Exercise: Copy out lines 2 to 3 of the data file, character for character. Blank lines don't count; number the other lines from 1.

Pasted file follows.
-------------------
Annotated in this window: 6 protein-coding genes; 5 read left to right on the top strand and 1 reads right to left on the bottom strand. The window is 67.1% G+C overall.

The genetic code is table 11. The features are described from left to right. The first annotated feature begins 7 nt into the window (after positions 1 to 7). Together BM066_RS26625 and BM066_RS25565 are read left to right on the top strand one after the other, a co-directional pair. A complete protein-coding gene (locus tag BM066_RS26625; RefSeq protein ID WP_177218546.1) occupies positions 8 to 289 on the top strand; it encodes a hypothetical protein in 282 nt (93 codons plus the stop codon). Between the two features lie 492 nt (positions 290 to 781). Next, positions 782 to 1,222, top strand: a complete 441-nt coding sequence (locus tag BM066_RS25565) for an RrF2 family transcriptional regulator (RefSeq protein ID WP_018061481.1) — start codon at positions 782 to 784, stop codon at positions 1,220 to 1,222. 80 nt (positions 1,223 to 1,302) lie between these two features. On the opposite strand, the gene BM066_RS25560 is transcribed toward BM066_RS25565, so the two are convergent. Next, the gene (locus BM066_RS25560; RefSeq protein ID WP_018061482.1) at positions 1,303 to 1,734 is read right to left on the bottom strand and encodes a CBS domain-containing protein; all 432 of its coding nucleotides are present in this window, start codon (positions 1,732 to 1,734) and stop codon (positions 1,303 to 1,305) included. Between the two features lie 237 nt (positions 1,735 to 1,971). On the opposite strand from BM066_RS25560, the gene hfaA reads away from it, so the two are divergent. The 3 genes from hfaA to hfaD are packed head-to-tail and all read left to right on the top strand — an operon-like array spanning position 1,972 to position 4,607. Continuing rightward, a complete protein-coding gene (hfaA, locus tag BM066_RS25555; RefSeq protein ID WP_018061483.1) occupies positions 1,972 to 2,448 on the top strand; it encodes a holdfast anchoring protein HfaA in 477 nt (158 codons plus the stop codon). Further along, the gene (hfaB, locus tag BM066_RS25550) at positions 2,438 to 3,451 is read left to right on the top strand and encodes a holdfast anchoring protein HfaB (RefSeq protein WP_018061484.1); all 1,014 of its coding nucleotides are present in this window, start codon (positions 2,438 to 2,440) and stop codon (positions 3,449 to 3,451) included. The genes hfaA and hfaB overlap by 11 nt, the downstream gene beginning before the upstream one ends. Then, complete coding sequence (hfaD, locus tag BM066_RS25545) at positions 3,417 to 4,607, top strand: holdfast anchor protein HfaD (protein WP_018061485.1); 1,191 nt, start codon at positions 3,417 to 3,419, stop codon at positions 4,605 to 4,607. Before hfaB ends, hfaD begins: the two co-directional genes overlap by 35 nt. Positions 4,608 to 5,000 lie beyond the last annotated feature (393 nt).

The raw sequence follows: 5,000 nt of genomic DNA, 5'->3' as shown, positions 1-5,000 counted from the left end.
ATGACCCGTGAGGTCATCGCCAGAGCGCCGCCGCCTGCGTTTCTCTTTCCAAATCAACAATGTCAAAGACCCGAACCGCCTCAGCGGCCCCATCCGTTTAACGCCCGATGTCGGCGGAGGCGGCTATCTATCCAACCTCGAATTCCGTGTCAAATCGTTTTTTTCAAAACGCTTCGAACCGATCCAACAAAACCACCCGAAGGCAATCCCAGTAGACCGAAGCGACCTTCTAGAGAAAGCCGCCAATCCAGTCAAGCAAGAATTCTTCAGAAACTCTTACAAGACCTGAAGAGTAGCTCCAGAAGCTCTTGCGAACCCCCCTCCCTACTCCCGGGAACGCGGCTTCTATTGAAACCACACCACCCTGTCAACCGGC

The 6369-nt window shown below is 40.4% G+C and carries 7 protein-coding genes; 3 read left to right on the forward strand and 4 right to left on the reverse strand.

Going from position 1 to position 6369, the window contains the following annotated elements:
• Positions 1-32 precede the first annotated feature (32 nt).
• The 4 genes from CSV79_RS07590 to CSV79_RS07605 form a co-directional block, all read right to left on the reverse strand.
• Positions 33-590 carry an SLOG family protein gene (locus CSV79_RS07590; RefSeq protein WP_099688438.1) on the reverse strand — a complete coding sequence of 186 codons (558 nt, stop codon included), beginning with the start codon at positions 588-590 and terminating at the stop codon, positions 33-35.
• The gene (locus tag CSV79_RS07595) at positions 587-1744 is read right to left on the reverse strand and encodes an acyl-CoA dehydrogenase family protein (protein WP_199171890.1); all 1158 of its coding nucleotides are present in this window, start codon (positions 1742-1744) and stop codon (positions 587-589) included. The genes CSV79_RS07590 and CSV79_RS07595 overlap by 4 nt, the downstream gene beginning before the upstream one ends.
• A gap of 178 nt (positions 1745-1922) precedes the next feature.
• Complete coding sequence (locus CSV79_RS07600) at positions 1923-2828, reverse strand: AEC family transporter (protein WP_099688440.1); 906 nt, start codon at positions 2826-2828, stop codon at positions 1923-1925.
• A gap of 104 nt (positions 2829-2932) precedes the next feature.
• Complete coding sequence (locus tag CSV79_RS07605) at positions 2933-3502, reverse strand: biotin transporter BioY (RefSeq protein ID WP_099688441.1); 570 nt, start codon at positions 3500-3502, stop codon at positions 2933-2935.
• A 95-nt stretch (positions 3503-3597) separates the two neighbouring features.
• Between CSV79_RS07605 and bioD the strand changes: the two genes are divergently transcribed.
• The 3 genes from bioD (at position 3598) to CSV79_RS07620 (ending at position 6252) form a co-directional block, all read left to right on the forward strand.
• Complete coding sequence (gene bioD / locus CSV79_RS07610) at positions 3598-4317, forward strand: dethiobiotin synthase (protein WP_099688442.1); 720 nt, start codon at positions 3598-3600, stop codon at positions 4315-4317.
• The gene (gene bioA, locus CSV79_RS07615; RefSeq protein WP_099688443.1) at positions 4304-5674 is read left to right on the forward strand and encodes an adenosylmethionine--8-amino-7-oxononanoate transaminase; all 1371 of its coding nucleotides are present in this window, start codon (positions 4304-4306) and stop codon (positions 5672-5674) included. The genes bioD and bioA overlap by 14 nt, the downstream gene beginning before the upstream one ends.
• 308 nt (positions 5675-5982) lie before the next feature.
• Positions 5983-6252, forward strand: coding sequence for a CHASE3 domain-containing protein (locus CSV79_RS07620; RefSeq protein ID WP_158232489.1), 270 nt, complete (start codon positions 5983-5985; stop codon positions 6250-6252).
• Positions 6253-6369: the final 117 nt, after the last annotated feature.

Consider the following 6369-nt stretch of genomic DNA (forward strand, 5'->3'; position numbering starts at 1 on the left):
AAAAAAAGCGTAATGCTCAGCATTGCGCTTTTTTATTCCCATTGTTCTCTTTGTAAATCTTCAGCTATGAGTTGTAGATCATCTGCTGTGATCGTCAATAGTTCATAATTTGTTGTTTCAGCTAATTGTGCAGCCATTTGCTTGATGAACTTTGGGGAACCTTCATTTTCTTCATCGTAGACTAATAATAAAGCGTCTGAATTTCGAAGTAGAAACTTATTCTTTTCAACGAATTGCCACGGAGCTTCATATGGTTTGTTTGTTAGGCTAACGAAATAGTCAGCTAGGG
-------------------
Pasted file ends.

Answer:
The genetic code is table 11. The features are described from left to right. The first annotated feature begins 7 nt into the window (after positions 1 to 7). Together BM066_RS26625 and BM066_RS25565 are read left to right on the top strand one after the other, a co-directional pair. A complete protein-coding gene (locus tag BM066_RS26625; RefSeq protein ID WP_177218546.1) occupies positions 8 to 289 on the top strand; it encodes a hypothetical protein in 282 nt (93 codons plus the stop codon). Between the two features lie 492 nt (positions 290 to 781). Next, positions 782 to 1,222, top strand: a complete 441-nt coding sequence (locus tag BM066_RS25565) for an RrF2 family transcriptional regulator (RefSeq protein ID WP_018061481.1) — start codon at positions 782 to 784, stop codon at positions 1,220 to 1,222. 80 nt (positions 1,223 to 1,302) lie between these two features. On the opposite strand, the gene BM066_RS25560 is transcribed toward BM066_RS25565, so the two are convergent. Next, the gene (locus BM066_RS25560; RefSeq protein ID WP_018061482.1) at positions 1,303 to 1,734 is read right to left on the bottom strand and encodes a CBS domain-containing protein; all 432 of its coding nucleotides are present in this window, start codon (positions 1,732 to 1,734) and stop codon (positions 1,303 to 1,305) included. Between the two features lie 237 nt (positions 1,735 to 1,971). On the opposite strand from BM066_RS25560, the gene hfaA reads away from it, so the two are divergent. The 3 genes from hfaA to hfaD are packed head-to-tail and all read left to right on the top strand — an operon-like array spanning position 1,972 to position 4,607. Continuing rightward, a complete protein-coding gene (hfaA, locus tag BM066_RS25555; RefSeq protein ID WP_018061483.1) occupies positions 1,972 to 2,448 on the top strand; it encodes a holdfast anchoring protein HfaA in 477 nt (158 codons plus the stop codon). Further along, the gene (hfaB, locus tag BM066_RS25550) at positions 2,438 to 3,451 is read left to right on the top strand and encodes a holdfast anchoring protein HfaB (RefSeq protein WP_018061484.1); all 1,014 of its coding nucleotides are present in this window, start codon (positions 2,438 to 2,440) and stop codon (positions 3,449 to 3,451) included. The genes hfaA and hfaB overlap by 11 nt, the downstream gene beginning before the upstream one ends. Then, complete coding sequence (hfaD, locus tag BM066_RS25545) at positions 3,417 to 4,607, top strand: holdfast anchor protein HfaD (protein WP_018061485.1); 1,191 nt, start codon at positions 3,417 to 3,419, stop codon at positions 4,605 to 4,607. Before hfaB ends, hfaD begins: the two co-directional genes overlap by 35 nt. Positions 4,608 to 5,000 lie beyond the last annotated feature (393 nt).

The raw sequence follows: 5,000 nt of genomic DNA, 5'->3' as shown, positions 1-5,000 counted from the left end.